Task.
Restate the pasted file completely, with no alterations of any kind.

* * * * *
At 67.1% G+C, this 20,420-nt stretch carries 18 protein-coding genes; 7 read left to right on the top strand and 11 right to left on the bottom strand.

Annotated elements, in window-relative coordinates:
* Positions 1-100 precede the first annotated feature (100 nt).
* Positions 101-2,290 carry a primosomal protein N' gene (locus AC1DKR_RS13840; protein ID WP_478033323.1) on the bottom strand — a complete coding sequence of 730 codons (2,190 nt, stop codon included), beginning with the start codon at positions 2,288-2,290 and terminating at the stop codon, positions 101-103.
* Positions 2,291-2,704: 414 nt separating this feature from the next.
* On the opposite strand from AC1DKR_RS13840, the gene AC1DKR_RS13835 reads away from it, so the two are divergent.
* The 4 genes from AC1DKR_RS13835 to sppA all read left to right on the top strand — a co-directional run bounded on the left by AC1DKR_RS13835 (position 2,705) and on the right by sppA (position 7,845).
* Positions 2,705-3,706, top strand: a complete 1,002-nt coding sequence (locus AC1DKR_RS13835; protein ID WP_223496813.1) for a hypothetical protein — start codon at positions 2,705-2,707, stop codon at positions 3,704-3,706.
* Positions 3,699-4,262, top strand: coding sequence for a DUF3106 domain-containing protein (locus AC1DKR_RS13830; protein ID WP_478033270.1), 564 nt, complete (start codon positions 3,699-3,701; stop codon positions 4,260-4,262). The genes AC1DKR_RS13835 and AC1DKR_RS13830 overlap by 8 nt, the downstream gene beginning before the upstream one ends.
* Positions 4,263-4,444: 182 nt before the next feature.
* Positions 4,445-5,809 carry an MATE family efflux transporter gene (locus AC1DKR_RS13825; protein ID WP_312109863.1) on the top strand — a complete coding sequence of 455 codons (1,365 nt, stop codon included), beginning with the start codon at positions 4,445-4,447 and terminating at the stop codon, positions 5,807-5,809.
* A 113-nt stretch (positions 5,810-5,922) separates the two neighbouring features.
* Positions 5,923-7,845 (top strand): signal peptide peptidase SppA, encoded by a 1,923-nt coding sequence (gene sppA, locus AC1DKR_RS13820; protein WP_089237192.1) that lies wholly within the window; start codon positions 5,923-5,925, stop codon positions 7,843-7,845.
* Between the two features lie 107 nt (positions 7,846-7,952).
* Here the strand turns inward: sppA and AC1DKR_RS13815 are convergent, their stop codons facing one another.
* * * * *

At 67.1% G+C, this 20,420-nt stretch carries 18 protein-coding genes; 7 read left to right on the top strand and 11 right to left on the bottom strand.

Annotated elements, in window-relative coordinates:
* Positions 1-100 precede the first annotated feature (100 nt).
* Positions 101-2,290 carry a primosomal protein N' gene (locus AC1DKR_RS13840; protein ID WP_478033323.1) on the bottom strand — a complete coding sequence of 730 codons (2,190 nt, stop codon included), beginning with the start codon at positions 2,288-2,290 and terminating at the stop codon, positions 101-103.
* Positions 2,291-2,704: 414 nt separating this feature from the next.
* On the opposite strand from AC1DKR_RS13840, the gene AC1DKR_RS13835 reads away from it, so the two are divergent.
* The 4 genes from AC1DKR_RS13835 to sppA all read left to right on the top strand — a co-directional run bounded on the left by AC1DKR_RS13835 (position 2,705) and on the right by sppA (position 7,845).
* Positions 2,705-3,706, top strand: a complete 1,002-nt coding sequence (locus AC1DKR_RS13835; protein ID WP_223496813.1) for a hypothetical protein — start codon at positions 2,705-2,707, stop codon at positions 3,704-3,706.
* Positions 3,699-4,262, top strand: coding sequence for a DUF3106 domain-containing protein (locus AC1DKR_RS13830; protein ID WP_478033270.1), 564 nt, complete (start codon positions 3,699-3,701; stop codon positions 4,260-4,262). The genes AC1DKR_RS13835 and AC1DKR_RS13830 overlap by 8 nt, the downstream gene beginning before the upstream one ends.
* Positions 4,263-4,444: 182 nt before the next feature.
* Positions 4,445-5,809 carry an MATE family efflux transporter gene (locus AC1DKR_RS13825; protein ID WP_312109863.1) on the top strand — a complete coding sequence of 455 codons (1,365 nt, stop codon included), beginning with the start codon at positions 4,445-4,447 and terminating at the stop codon, positions 5,807-5,809.
* A 113-nt stretch (positions 5,810-5,922) separates the two neighbouring features.
* Positions 5,923-7,845 (top strand): signal peptide peptidase SppA, encoded by a 1,923-nt coding sequence (gene sppA, locus AC1DKR_RS13820; protein WP_089237192.1) that lies wholly within the window; start codon positions 5,923-5,925, stop codon positions 7,843-7,845.
* Between the two features lie 107 nt (positions 7,846-7,952).
* Here the strand turns inward: sppA and AC1DKR_RS13815 are convergent, their stop codons facing one another.